Epidemiological study of congenital heart diseases in dogs: Prevalence, popularity, and volatility throughout twenty years of clinical practice

PLoS One. 2020 Jul 27;15(7):e0230160. doi: 10.1371/journal.pone.0230160. eCollection 2020.


The epidemiology of Congenital Heart Diseases (CHDs) has changed over the past twenty years. This study aimed to evaluate the prevalence of CHDs in the population of dogs recruited in a single referral center (RC); compare the epidemiological features of CHDs in screened breeds (Boxers) versus non-screened (French and English Bulldogs, German Shepherds); investigate the association of breeds with the prevalence of CHDs; determine the popularity and volatility of breeds over a 20-year period; analysed the trends of the most popular breeds in the overall population of new-born dogs registered in the Italian Kennel Club (IKC) from 1st January 1997 to 31st December 2017. The RC's cardiological database was analysed, and 1,779 clinical records were included in a retrospective observation study. Descriptive statistics and frequencies regarding the most representative breeds and CHDs were generated. A logistic regression model was used to analyse the trends of the most common CHDs found in single and in cluster of breeds. The relationship between breed popularity and presence of CHDs was studied. The most common CHDs were Pulmonic Stenosis, Patent Ductus Arteriosus, Subaortic Stenosis, Ventricular Septal Defect, Aortic Stenosis, Tricuspid Dysplasia, Atrial Septal Defect, Double Chamber Right Ventricle, Mitral Dysplasia, and others less frequent. The most represented pure breeds were Boxer, German Shepherd, French Bulldog, English Bulldog, Maltese, Newfoundland, Rottweiler, Golden Retriever, Chihuahua, and others in lower percentage. Chihuahuas, American Staffordshire Terriers, Border Collies, French Bulldogs, and Cavalier King Charles Spaniel were the most appreciated all of which showed a high value of volatility. This study found evidence for the value of the screening program implemented in Boxers; fashions and trends influence dog owners' choices more than the worries of health problems in a breed. Effective breeding programs are needed in order to control the diffusion of CHDs without impoverishing the genetic pool.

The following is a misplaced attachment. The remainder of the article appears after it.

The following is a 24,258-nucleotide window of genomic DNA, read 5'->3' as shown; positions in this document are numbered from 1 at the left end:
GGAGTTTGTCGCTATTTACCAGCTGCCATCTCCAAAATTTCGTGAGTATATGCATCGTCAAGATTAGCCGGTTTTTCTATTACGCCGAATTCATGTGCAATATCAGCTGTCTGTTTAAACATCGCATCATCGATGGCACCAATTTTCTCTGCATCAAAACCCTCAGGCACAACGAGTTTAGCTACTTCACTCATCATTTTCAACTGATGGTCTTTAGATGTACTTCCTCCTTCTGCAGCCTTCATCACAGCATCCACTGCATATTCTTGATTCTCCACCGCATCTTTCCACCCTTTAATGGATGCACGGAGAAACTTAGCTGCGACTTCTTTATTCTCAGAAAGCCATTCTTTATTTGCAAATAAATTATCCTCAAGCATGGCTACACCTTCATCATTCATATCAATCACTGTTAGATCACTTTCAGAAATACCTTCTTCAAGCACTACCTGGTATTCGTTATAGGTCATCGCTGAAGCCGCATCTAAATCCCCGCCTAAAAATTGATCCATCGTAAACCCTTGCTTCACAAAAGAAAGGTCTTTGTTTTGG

MeSH terms

  • Animals
  • Breeding
  • Dog Diseases / diagnosis
  • Dog Diseases / epidemiology*
  • Dogs
  • Female
  • Heart Defects, Congenital / diagnosis
  • Heart Defects, Congenital / epidemiology*
  • Heart Septal Defects, Atrial / diagnosis
  • Heart Septal Defects, Atrial / epidemiology
  • Heart Septal Defects, Ventricular / diagnosis
  • Heart Septal Defects, Ventricular / epidemiology
  • Logistic Models
  • Male
  • Odds Ratio
  • Prevalence
  • Pulmonary Valve Stenosis / diagnosis
  • Pulmonary Valve Stenosis / epidemiology
  • Retrospective Studies

Grants and funding

The author(s) received no specific funding for this work.